February 2015

The best in new technology

Compiled by Kelsey Rolfe and Chris Balcom

◢ Steady flow

Miners rely on valves to control slurry flow. Leaks, pressure buildups and dust on the valve can damage or compromise performance by making it difficult to open and close. Flowrox launched a new slurry knife wafer (SKW) valve built with a single cast body to eliminate any possible leak paths. The valve also boasts a tower design with a steel cover, switch holders, locking mechanisms and a flushing plate at the bottom of the valve. Todd Loudin, president and CEO of Flowrox in North America, explained that competitors make these features optional, but Flowrox wanted to provide a product that was as reliable as possible: “If you make the best valve right from the start, we feel that it’s better for the customer in the long run.” The new valve also incorporates load distribution rings within the rubber sleeve, ensuring that piping stress will not affect performance.

◢ Remote access

Manual drilling can be extremely dangerous; not only is there the risk of strain from over-exertion, but operators are also vulnerable to falling rocks and debris as they drill a rock face. To meet the growing demand for safer drills, remote-controlled demolition machine manufacturer Brokk and drill manufacturer TEI Rock Drills launched the new TE160 hydraulic drifter rock drill. The hydraulic drill attachment is TEI’s smallest yet and is designed specifically for the Brokk 100 and 160 carriers. The Brokk 100 is only 45 inches tall, making it ideal for cramped, hard-to-drill spaces. The TE160 itself is just under 26 inches tall, but delivers 35 to 60 foot-pounds of impact energy at 5,000 to 6,500 blows per minute. The drill can reach up to 250 rotations per minute and offers 100 pound-feet of torque, ensuring speed and accuracy. A single operator can control the drill and machine, too. “This makes the Brokk and drill combination more convenient and practical, and also frees up an extra worker who normally would be required to operate the second control,” explained Peter Bigwood, Brokk vice-president of sales and marketing.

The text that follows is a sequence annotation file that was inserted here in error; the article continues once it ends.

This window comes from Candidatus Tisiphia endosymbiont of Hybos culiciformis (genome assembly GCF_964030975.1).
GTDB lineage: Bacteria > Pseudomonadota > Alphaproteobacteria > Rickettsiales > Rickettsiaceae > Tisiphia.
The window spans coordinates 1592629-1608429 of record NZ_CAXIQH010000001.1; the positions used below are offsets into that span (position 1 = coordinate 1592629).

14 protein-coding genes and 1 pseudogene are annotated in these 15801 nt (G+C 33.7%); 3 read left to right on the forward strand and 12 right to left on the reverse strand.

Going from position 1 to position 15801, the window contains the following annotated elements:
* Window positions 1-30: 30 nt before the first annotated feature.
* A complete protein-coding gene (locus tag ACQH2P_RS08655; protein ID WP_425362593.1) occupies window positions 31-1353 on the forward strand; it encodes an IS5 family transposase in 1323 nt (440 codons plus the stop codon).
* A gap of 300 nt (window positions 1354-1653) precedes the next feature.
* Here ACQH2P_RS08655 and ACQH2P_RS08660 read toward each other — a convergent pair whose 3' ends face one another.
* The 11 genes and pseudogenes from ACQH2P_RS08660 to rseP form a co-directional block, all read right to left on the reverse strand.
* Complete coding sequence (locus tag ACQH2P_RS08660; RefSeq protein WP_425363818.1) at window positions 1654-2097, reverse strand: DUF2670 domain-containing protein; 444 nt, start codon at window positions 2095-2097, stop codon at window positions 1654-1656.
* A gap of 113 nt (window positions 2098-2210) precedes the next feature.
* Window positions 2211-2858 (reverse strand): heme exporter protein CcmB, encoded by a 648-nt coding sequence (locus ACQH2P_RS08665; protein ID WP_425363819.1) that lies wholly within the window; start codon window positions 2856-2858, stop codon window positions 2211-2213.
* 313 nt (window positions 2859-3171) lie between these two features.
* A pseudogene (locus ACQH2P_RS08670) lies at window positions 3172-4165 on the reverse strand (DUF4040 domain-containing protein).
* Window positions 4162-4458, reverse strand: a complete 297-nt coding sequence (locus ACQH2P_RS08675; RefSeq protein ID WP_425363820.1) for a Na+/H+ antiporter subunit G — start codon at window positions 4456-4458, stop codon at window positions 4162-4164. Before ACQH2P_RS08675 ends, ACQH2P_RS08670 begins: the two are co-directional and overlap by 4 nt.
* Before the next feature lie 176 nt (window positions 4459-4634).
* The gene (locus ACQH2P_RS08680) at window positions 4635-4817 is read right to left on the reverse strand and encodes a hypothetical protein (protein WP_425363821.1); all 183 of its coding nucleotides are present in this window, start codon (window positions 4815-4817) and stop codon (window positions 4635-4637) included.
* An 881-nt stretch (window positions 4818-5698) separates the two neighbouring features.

◢ Increased load capacity

Cost-per-tonne loading efficiency is essential for any mining operation to stay competitive and keep overall expenses down. To this end, Caterpillar launched the Cat 994K Wheel Loader. The model is the company’s largest yet, carrying 40.8 tonnes per pass, which is an 18 per cent increase in payload over Caterpillar’s previous model, the 994H. That means there are fewer passes to load trucks and a lower cost per unit of material moved. Design changes such as an extended floor and angled side bars help improve material retention as well. Other efficiency improvements include an electronically controlled and hydraulically driven cooling system fan, and a new engine air filtration system. “The 994K is a completely new design,” explained Randy Aneloski, senior marketing specialist. “Caterpillar has […] used the latest technologies to create a wheel loader that digs aggressively, cycles quickly and loads trucks faster.”

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